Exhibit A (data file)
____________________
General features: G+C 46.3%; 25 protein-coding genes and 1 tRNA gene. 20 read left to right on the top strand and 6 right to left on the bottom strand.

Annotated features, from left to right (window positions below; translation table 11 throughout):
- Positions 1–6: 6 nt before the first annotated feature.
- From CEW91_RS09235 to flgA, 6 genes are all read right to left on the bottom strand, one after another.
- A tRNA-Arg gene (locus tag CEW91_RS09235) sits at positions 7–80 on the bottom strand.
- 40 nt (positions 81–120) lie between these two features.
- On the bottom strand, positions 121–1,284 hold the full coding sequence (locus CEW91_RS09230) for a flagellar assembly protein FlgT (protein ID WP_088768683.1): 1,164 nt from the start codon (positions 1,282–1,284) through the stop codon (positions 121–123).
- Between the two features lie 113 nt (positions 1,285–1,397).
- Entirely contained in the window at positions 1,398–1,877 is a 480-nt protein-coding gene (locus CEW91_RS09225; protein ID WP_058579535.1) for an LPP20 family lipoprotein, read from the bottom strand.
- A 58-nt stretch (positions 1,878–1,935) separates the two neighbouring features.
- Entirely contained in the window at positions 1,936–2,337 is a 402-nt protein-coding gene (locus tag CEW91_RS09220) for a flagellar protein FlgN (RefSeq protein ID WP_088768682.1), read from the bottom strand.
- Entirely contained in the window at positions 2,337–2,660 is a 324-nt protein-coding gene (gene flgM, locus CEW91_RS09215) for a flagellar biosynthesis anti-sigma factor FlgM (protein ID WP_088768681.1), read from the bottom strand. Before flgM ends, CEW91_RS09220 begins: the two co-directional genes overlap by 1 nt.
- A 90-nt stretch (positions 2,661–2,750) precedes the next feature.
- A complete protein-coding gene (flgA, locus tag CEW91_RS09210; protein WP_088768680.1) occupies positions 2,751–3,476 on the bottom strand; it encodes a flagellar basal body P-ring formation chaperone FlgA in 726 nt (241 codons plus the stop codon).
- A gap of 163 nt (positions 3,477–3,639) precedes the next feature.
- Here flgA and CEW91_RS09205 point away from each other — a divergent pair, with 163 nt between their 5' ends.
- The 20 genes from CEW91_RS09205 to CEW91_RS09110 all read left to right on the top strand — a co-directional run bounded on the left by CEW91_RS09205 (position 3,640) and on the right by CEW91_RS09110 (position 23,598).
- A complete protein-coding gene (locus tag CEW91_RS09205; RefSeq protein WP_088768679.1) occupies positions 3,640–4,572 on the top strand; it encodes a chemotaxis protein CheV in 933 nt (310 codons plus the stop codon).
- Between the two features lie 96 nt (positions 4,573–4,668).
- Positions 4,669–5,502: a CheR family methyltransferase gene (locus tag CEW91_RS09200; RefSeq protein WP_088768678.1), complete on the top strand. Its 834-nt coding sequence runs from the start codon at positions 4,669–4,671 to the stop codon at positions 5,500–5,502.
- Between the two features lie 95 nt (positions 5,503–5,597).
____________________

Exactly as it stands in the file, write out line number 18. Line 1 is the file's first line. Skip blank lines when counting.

- A complete protein-coding gene (locus tag CEW91_RS09205; RefSeq protein WP_088768679.1) occupies positions 3,640–4,572 on the top strand; it encodes a chemotaxis protein CheV in 933 nt (310 codons plus the stop codon).